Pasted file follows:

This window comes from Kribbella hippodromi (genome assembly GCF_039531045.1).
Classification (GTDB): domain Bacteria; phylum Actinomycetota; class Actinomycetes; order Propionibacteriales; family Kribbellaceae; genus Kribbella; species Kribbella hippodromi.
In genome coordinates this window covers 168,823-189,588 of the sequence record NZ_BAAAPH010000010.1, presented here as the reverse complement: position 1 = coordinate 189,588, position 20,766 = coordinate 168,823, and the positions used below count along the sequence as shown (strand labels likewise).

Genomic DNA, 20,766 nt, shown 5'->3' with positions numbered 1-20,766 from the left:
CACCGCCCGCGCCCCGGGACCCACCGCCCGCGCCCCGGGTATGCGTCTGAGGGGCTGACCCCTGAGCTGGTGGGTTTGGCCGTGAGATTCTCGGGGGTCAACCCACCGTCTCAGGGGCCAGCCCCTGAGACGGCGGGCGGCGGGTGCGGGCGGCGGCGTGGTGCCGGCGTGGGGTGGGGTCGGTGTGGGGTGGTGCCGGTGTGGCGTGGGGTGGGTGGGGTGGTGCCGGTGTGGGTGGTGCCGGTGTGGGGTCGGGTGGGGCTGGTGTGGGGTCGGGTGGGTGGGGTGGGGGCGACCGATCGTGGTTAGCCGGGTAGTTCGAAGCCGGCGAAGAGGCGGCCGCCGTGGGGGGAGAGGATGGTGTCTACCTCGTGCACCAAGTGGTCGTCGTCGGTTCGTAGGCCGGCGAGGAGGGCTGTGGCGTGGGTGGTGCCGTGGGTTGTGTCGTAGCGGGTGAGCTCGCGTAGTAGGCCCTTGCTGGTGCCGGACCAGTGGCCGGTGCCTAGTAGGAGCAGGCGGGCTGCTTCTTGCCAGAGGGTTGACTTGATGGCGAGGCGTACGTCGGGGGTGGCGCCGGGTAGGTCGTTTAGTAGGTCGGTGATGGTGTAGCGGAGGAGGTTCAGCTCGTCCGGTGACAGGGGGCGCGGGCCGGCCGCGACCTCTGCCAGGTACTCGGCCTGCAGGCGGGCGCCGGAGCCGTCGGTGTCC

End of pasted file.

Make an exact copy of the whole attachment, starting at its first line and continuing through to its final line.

This window comes from Kribbella hippodromi (genome assembly GCF_039531045.1).
Classification (GTDB): domain Bacteria; phylum Actinomycetota; class Actinomycetes; order Propionibacteriales; family Kribbellaceae; genus Kribbella; species Kribbella hippodromi.
In genome coordinates this window covers 168,823-189,588 of the sequence record NZ_BAAAPH010000010.1, presented here as the reverse complement: position 1 = coordinate 189,588, position 20,766 = coordinate 168,823, and the positions used below count along the sequence as shown (strand labels likewise).

Genomic DNA, 20,766 nt, shown 5'->3' with positions numbered 1-20,766 from the left:
CACCGCCCGCGCCCCGGGACCCACCGCCCGCGCCCCGGGTATGCGTCTGAGGGGCTGACCCCTGAGCTGGTGGGTTTGGCCGTGAGATTCTCGGGGGTCAACCCACCGTCTCAGGGGCCAGCCCCTGAGACGGCGGGCGGCGGGTGCGGGCGGCGGCGTGGTGCCGGCGTGGGGTGGGGTCGGTGTGGGGTGGTGCCGGTGTGGCGTGGGGTGGGTGGGGTGGTGCCGGTGTGGGTGGTGCCGGTGTGGGGTCGGGTGGGGCTGGTGTGGGGTCGGGTGGGTGGGGTGGGGGCGACCGATCGTGGTTAGCCGGGTAGTTCGAAGCCGGCGAAGAGGCGGCCGCCGTGGGGGGAGAGGATGGTGTCTACCTCGTGCACCAAGTGGTCGTCGTCGGTTCGTAGGCCGGCGAGGAGGGCTGTGGCGTGGGTGGTGCCGTGGGTTGTGTCGTAGCGGGTGAGCTCGCGTAGTAGGCCCTTGCTGGTGCCGGACCAGTGGCCGGTGCCTAGTAGGAGCAGGCGGGCTGCTTCTTGCCAGAGGGTTGACTTGATGGCGAGGCGTACGTCGGGGGTGGCGCCGGGTAGGTCGTTTAGTAGGTCGGTGATGGTGTAGCGGAGGAGGTTCAGCTCGTCCGGTGACAGGGGGCGCGGGCCGGCCGCGACCTCTGCCAGGTACTCGGCCTGCAGGCGGGCGCCGGAGCCGTCGGTGTCC